In the United Arab Emirates, Dubai’s municipal authorities have mandated that 25% of all new builds will be constructed using 3D printing technology by 2030. They believe the technique could have the potential to reduce the amount of labour required by 70%, overall project cost by 90%, and duration of construction by 80%.
Conventional materials such as concrete admixtures, adhesives, insulation materials and polymer composites are typically heavy and expensive to transport, which makes them a significant financial and environmental cost in development projects. New materials are being developed that are lighter, more durable and cheaper so existing processes can be streamlined or replaced entirely.
Adopting these new materials often involves a greater upfront investment and mandates some retraining of the existing labour force. However, these costs are in many respects offset by the potential for these materials to make the industry more sustainable. Public procurement is a vital revenue stream for most construction firms, if they are to continue to win government contracts, they will need to demonstrate that their operations have minimal impact on the environment.
A wide array of startups are improving existing materials by reconstructing their chemical composition to make them more sustainable. High-profile examples include Tesla’s solar roof tiles and titanium dioxide tiles that break down smog when exposed to UV light. Already, these products are being rolled out into new build properties and other constructions. Smart materials like self-healing concrete have the potential to increase the life of structures and reduce energy-intensive processes.
Virtual reality, augmented vision + digital platforms
Virtual reality is being used to improve design, safety and training, and to avoid costly overruns. Making changes once a building or infrastructure project is underway can be expensive and time-consuming, which is why building information modelling, BIM, is rapidly replacing conventional paper-printed blueprints.
The UK government now requires all public sector construction projects to use BIM-compliant software and its use is rapidly becoming standard in the private sector too. This means that both developers and stakeholders can easily create information-rich virtual models. Advanced products that combine BIM with virtual reality are currently under development. These products are making it easier for architectural, engineering and construction management to visualise designs earlier, shaving material costs off budgets and reducing the volume of workers needed for projects.
A VR tour of a project can be conducted using a BIM model so that teams can fully understand a project before it is initiated, and maintenance schedules can be better planned. Wearable devices to allow augmented vision are being adopted by construction crews to overlay BIM data onto jobs sites.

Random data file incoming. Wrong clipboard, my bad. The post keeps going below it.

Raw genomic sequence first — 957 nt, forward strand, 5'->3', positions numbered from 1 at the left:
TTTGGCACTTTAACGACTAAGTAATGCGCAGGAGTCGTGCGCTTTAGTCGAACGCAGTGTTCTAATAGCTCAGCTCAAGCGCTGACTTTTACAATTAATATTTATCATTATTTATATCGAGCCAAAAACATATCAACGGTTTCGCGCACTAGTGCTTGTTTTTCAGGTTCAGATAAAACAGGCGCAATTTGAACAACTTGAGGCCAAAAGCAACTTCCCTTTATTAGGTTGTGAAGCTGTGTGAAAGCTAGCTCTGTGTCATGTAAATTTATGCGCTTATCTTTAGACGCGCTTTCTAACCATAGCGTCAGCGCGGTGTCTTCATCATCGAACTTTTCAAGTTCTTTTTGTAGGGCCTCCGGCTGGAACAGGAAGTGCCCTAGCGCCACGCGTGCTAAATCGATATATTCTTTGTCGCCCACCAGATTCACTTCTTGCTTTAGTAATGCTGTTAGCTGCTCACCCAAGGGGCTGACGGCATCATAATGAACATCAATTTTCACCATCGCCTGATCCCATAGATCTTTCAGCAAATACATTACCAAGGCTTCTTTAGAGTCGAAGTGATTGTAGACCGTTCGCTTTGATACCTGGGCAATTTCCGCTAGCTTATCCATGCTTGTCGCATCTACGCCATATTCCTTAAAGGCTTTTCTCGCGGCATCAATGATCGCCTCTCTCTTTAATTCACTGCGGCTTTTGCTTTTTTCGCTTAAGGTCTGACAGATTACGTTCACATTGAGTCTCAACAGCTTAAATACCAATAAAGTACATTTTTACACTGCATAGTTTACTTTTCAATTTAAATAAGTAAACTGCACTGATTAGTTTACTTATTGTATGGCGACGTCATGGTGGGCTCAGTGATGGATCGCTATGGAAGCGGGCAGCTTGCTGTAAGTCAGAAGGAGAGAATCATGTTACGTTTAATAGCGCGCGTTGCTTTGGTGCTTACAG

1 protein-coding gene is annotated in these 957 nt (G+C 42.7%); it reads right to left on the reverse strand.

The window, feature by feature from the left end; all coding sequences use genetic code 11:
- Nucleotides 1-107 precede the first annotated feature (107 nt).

We’ve seed funded two platforms that are pioneering ground-breaking software. LandInsight pulls together data about permission planning, current ownership status and adopted policy proposals so that prospective developers can more easily assess and compare off market sites. Aprao aims to streamline the appraisal of constraints and opportunities once a site has been chosen. The software provides tools to streamline development cash flow forecasting, feasibility reporting and pipeline management. Platforms like these are already demonstrating how a more data-driven approach to construction can translate into real-world efficiencies.
Artificial Intelligence + predictive analytics
AI is still largely underutilised across the construction industry but is showing promise in a few operational areas. Requests for information, open issues, and change orders are standard in the industry, and machine learning processes could be used to streamline them. With the assistance of AI, teams could potentially prevent cost overruns, better manage risk and improve productivity. However, these opportunities will only be realised if firms are able to master the art of collecting and organising the relevant data.
An approach that is becoming more and more common is for construction firms to partner with third-party data analytics companies — a lucrative area for vendors. In 2017, Uptake became the fastest US company to reach a valuation of $2bn. The Chicago-based analytics startup harmonises data collected by construction companies and uses AI to identify new data-driven business models and revenue sources. Here in the UK, data analytics is being utilised to make the industry more sustainable. Unlike Uptake’s focus on revenue sources, Qualis Flow aims to leverage construction data to minimise the environmental impact of projects.
Connected job sites and IoT
According to the UK Health and Safety Executive, fatal injuries in the construction sector are four times higher than the average for all industries, with falls from height and collisions with machinery or equipment still far too common.
Each workplace accident has the potential to delay projects for months and incur severe fines, making safety a top priority as the sector looks to the future. The use of Internet of Things, IoT, devices is becoming increasingly common as a way of better managing the operational risk of construction sites. Data from wearable devices, smart equipment and workplace sensors are being integrated with cloud-based platforms to transform the way projects are planned, monitored and delivered.